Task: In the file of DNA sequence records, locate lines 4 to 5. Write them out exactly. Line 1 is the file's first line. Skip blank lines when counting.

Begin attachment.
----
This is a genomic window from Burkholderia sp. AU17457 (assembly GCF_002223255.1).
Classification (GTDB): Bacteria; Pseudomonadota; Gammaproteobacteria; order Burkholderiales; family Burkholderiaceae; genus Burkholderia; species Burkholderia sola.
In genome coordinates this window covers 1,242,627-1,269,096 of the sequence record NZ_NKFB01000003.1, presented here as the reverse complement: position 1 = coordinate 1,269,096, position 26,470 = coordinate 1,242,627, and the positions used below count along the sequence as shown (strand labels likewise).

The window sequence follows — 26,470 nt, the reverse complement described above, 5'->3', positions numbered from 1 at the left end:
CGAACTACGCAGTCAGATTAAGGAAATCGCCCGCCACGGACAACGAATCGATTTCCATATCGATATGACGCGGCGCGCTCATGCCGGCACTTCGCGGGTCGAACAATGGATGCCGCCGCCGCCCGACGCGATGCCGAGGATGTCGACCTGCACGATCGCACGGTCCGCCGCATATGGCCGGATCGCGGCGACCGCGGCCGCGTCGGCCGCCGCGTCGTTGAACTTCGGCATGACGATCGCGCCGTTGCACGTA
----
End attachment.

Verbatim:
The window sequence follows — 26,470 nt, the reverse complement described above, 5'->3', positions numbered from 1 at the left end:
CGAACTACGCAGTCAGATTAAGGAAATCGCCCGCCACGGACAACGAATCGATTTCCATATCGATATGACGCGGCGCGCTCATGCCGGCACTTCGCGGGTCGAACAATGGATGCCGCCGCCGCCCGACGCGATGCCGAGGATGTCGACCTGCACGATCGCACGGTCCGCCGCATATGGCCGGATCGCGGCGACCGCGGCCGCGTCGGCCGCCGCGTCGTTGAACTTCGGCATGACGATCGCGCCGTTGCACGTA